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The long perspective
Zhou and Qin
Intermediate times
     Period of Disunion
     Sui dynasty

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Period of Disunion: 3rd - 6th century AD

The centuries after the collapse of the Han dynasty are a time of chaos. The Chinese Standard Histories identify no fewer than ten dynasties and nineteen separate kingdoms during this period. It is often known now as the Six Dynasties (from six in succession which had their capital at Nanjing), or more accurately as the Period of Disunion. As in many chaotic times, much is achieved. One such achievement is the flourishing of Chinese Buddhism.

The first Buddhists have reached China, along the Silk Road, in the 1st century AD. They flourish partly because they are warmly welcomed by a well-established indigenous religion, Daoism.


The Daoists see the Buddhists as kindred souls, and with good reason. Both religions have priests, monasteries and some form of religious hierarchy. Both believe in a withdrawal from the everyday business of life. Both differ profoundly from the Chinese alternative to Daoism - the practical, commonsense, worldly philosophy of Confucianism.

Soon the two religions become so closely linked that a new Daoist theory evolves. The Buddha is actually Lao-Tzu, who was given this other name when he made a secret journey to bring the truth to India.


Centuries later, when Buddhism is favoured above Daoism by Chinese rulers and when the great wealth of Buddhist monasteries provokes jealousy, the Daoist legend becomes neatly reversed. If the Buddhists are Daoists under another name, why should they enjoy any special treatment and such spectacular success? Such arguments underlie the eventual persecution of Buddhists, in the 9th century.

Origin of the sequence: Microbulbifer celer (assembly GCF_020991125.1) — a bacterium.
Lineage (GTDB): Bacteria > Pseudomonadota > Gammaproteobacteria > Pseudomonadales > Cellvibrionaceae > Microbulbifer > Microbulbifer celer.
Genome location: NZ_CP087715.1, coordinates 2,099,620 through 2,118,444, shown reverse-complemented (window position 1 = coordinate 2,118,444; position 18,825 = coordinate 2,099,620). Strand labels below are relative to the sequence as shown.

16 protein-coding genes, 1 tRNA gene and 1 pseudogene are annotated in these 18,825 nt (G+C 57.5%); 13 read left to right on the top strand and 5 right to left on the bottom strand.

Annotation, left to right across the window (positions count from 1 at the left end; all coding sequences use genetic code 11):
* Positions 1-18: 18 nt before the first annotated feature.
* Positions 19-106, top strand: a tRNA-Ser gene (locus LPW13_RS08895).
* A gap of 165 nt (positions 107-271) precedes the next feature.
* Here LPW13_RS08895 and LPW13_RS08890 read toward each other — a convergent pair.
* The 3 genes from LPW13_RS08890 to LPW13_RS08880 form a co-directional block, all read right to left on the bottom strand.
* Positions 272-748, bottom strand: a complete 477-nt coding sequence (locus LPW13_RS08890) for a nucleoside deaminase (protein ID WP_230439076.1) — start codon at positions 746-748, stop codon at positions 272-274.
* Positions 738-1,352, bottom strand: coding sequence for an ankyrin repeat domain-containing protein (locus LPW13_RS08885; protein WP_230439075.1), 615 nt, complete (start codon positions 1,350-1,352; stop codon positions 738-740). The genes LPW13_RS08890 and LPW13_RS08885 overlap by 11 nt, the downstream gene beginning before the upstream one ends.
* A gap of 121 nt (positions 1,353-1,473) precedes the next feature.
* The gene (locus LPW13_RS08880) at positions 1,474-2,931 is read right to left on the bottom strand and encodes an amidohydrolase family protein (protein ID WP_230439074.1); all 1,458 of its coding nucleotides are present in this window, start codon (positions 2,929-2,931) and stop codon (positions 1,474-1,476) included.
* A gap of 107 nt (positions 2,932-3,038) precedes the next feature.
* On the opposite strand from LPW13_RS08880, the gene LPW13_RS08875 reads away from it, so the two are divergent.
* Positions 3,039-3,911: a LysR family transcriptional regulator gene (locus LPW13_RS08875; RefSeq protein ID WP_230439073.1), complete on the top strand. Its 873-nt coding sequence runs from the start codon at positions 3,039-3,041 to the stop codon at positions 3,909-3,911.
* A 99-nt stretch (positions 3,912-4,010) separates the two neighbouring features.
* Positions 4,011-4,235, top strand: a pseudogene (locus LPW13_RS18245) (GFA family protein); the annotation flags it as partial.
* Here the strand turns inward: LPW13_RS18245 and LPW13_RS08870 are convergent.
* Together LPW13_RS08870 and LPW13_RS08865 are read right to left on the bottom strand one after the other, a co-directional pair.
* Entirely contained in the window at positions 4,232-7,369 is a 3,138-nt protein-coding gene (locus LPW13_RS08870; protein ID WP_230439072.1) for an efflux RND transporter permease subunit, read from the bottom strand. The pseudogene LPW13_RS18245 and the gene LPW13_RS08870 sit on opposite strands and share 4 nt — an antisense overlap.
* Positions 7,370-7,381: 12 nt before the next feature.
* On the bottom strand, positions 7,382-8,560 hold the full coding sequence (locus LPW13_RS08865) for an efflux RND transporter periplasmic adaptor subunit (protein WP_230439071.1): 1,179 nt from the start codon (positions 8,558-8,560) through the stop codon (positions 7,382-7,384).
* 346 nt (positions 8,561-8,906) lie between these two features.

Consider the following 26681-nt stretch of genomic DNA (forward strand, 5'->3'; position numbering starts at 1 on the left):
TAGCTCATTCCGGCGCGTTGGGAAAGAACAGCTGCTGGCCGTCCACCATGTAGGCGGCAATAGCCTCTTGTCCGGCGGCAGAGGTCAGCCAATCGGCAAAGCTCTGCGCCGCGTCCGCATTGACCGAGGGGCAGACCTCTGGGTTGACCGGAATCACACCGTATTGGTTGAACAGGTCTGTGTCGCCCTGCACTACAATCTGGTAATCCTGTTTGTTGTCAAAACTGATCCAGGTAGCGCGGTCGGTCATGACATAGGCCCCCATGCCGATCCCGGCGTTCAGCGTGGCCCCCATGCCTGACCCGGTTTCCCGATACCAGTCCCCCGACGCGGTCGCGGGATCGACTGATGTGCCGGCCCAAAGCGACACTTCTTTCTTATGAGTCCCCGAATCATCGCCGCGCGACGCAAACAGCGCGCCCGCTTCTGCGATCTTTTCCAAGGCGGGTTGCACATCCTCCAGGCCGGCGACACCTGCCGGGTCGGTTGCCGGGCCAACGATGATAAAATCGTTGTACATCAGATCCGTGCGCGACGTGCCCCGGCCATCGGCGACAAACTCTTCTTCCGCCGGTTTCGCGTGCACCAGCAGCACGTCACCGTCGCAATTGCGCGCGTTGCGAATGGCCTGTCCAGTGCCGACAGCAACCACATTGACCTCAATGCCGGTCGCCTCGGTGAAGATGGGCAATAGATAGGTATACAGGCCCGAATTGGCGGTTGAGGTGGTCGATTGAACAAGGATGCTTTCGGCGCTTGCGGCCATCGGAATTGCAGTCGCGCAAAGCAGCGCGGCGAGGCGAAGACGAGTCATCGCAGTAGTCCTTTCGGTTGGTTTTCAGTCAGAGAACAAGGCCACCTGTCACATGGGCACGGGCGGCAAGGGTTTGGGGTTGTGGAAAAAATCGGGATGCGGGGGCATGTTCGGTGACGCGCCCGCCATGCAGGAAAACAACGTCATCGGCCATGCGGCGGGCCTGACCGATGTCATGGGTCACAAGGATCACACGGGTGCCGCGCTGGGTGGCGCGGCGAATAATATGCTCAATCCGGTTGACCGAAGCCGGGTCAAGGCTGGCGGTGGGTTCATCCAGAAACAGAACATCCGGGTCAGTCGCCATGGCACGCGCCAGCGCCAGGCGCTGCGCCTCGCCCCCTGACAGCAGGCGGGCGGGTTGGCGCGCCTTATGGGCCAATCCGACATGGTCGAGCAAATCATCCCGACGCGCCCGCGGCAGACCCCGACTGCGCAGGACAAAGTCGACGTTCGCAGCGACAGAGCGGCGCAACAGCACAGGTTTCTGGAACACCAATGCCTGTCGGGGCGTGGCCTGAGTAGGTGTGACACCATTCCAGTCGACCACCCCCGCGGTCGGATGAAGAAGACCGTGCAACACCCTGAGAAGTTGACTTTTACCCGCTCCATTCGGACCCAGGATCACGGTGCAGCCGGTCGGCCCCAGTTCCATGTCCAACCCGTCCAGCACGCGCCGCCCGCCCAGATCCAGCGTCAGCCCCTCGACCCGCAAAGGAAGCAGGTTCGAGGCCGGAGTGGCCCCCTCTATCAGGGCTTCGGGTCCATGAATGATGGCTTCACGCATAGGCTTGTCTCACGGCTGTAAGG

Meanwhile their success is indeed astonishing. Buddhist carving in China stands as visible proof of their wealth and energy.


In sheer quantity, if in nothing else, Buddhist carving in China would be a phemonenon in the history of sculpture. One site near the ancient capital of Loyang, at the eastern end of the Silk Road, makes the point very effectively. Any visitor to Long-men will be struck by the profusion of Buddhas and Bodhisattvas and Arhats and their guardians. But exactly how many statues are there?

In 1916 a local magistrate attempts to count them. He arrives at a total of 97,306 separate figures. A more recent study suggests that 142,289 may be nearer the mark.


The Sui dynasty: 589-618

The man who reunites China in 589, forming the Sui dynasty, is an enthusiastic patron of Buddhism. He takes as his title Wen Ti, meaning the Cultured Emperor, and devotes much effort to building Buddhist stupas throughout the land. The local version of a stupa develops into a specifically Chinese form, that of the pagoda.

His son, Yang Ti (the Emblazoned Emperor), undertakes an even more ambitious project, requiring so much forced labour that it contributes to the rapid end of this brief dynasty. But it has economic value and is a stupendous achievement. Yang Ti constructs the Grand Canal, linking the Yangtze to the Yellow River and thus to the twin capitals of Loyang and Xi'an.


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